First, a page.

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ROME — This week Pope Francis is in the hillside town of Ariccia just south of Rome for a Lenten retreat with members of the Roman Curia.
The pope departed the Vatican on Sunday by bus for the House of the Divine Master, in Ariccia, after reciting the noonday Angelus with faithful and pilgrims gathered in St. Peter’s Square.
The small medieval town is not far from the papal summer residence of Castel Gandolfo.
This year the retreat meditations are being offered by Fr. Ermes Ronchi, of the Order of the Servants of Mary. They focus on 10 questions posed by the Gospel.
On Monday morning, day two of the spiritual exercises, Fr. Ronchi reflected on the Gospel passage of the calming of the sea, in which Jesus asks the disciples, “Why are you afraid, have you no faith?” (Mark 4:40).
Fear: lack of trust in God
“Fear and faith,” Fr. Ermes Ronchi said, are “the two antagonists that eternally argue over the human heart. The Word of God, from the beginning to the end of the bible, comforts and urges, repeating over and over again: Do not be afraid. Do not be afraid!” Fear, he stressed, is not so much a lack of courage as it is “a lack of trust.” It is a fear of God because we have the wrong picture of him, like Adam and Eve who believed in “a God who takes away and not in a God who gives”:
“They believe in a God that steals freedom, rather than offering possibilities; they believe in a God for whom his own law is more important that his children’s joy; a God with a judgmental gaze, who they want to run from rather than run to, a God, in the end, not to be trusted. The first of all sins is a sin against faith. And a mistaken image of God gives rise to the fear of fears: Adam’s fearful heart comes from the face of a fearsome God. And Jesus came to fill both with light, with the sun.”
God does not save us from the cross
The fear of the storm comes when we feel abandoned and “God seems to be sleeping” while “we would like him to intervene right away.” But he does intervene, next to us:
“God does not act in our place. He does not take us out of the storms but supports us in the storms. This saying of Dietrich Bonhoeffer [a German Lutheran pastor, theologian and anti-Nazi dissident] helps me very much: God does not save us from suffering, but in suffering; he does not protect us from pain but in pain; he does not save us from the cross, but in the cross (…). God does not bring the solution to our problems, he brings himself and in giving himself to us he gives us everything, as St. Catherine of Siena said. I thought, perhaps we thought that the Gospel would solve the world’s problems or at least decrease the violence and crises throughout history, but it isn’t so. Indeed, the Gospel has brought rejection, persecution, other crosses: just think of the four sisters killed in Aden.”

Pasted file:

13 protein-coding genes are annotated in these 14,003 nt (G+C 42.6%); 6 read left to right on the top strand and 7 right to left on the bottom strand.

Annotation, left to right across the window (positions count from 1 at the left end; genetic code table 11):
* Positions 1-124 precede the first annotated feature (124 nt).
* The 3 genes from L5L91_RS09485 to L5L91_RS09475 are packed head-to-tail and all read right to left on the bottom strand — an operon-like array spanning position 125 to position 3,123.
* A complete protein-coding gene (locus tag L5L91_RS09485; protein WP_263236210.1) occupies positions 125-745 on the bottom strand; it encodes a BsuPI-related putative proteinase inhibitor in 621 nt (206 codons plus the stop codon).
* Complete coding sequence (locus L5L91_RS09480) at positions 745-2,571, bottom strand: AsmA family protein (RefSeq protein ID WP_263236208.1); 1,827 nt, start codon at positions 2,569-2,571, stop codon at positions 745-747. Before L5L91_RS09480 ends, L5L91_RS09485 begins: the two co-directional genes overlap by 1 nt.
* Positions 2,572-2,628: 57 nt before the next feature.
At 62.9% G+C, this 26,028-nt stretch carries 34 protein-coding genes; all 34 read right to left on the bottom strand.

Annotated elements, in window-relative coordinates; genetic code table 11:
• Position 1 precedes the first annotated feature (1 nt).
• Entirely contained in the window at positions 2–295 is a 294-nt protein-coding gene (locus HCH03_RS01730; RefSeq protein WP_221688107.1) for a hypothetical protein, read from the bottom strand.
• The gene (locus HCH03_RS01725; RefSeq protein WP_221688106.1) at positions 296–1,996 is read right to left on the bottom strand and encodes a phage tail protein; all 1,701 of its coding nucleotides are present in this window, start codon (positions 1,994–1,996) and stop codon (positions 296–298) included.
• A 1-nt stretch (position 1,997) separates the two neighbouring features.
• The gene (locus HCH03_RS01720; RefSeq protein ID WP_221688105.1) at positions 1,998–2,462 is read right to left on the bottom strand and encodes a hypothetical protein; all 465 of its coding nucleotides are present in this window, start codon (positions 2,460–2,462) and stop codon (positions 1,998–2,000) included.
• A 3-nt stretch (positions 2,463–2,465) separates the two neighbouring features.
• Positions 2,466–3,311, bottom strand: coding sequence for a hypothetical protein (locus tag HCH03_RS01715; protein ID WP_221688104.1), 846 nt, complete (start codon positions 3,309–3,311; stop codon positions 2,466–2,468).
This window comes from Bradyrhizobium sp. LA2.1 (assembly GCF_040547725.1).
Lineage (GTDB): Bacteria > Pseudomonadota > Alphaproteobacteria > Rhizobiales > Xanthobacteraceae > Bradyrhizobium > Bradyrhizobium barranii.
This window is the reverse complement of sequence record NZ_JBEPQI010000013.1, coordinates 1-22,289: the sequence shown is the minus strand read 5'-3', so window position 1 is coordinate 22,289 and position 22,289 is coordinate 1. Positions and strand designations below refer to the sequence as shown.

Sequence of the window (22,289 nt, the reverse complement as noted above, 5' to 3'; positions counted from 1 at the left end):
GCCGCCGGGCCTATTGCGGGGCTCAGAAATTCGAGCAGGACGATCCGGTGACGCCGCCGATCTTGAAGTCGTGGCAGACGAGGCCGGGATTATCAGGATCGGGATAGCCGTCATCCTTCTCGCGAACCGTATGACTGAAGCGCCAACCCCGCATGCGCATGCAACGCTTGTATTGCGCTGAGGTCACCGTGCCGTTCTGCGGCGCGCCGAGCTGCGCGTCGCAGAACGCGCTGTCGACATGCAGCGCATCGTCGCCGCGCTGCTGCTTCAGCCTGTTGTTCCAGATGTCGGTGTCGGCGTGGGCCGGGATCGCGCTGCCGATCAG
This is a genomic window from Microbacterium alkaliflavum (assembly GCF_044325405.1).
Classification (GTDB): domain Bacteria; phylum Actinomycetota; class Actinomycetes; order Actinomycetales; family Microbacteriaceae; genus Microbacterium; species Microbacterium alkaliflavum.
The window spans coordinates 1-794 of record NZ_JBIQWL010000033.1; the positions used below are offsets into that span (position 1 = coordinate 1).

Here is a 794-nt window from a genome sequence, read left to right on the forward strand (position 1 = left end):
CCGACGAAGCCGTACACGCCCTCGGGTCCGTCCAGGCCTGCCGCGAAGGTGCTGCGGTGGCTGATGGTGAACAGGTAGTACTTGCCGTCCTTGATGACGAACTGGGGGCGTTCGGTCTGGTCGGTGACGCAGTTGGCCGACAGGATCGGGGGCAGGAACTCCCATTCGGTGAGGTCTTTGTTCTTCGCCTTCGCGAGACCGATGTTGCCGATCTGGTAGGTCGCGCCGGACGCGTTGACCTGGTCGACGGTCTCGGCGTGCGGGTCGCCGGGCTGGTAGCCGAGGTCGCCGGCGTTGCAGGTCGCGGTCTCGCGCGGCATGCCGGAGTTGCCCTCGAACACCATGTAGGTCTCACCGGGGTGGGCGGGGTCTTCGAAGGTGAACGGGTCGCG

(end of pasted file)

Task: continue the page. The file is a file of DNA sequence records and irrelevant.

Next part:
Faith covered in fear
“Jesus,” Fr. Ermes Ronchi observed, “teaches us there is only one way to conquer fear: it is faith!” And the Church’s mission, also internally, he said, is to liberate people from the fear that makes us wear different masks with our family, coworkers, and superiors. Whoever hands on the faith must form people not to be afraid:
“For a long time the Church has transmitted a faith covered in fear, which revolved around the paradigm of blame and punishment, rather than of flowering and fullness. Fear was born in Adam’s heart because he wasn’t able even to imagine mercy and its fruit, which is the joy (…). Fear produces a sad Christianity and a God without joy. And so freeing people from fear means working actively to lift this shroud of fear that covers the hearts of so many people: the fear of others, today the fear of foreigners. Passing from hostility, which can also be instinctive, to hospitality, from xenophobia to philoxenia, from hostility to hospitality, and freeing believers from the fear of God, as his angels have done throughout the course of salvation history: be angels who free people from fear.”
During his Lenten retreat, Pope Francis has suspended all public meetings and audiences, including this week’s Wednesday general audience.
Diane Montagna is Rome correspondent for Aleteia’s English edition.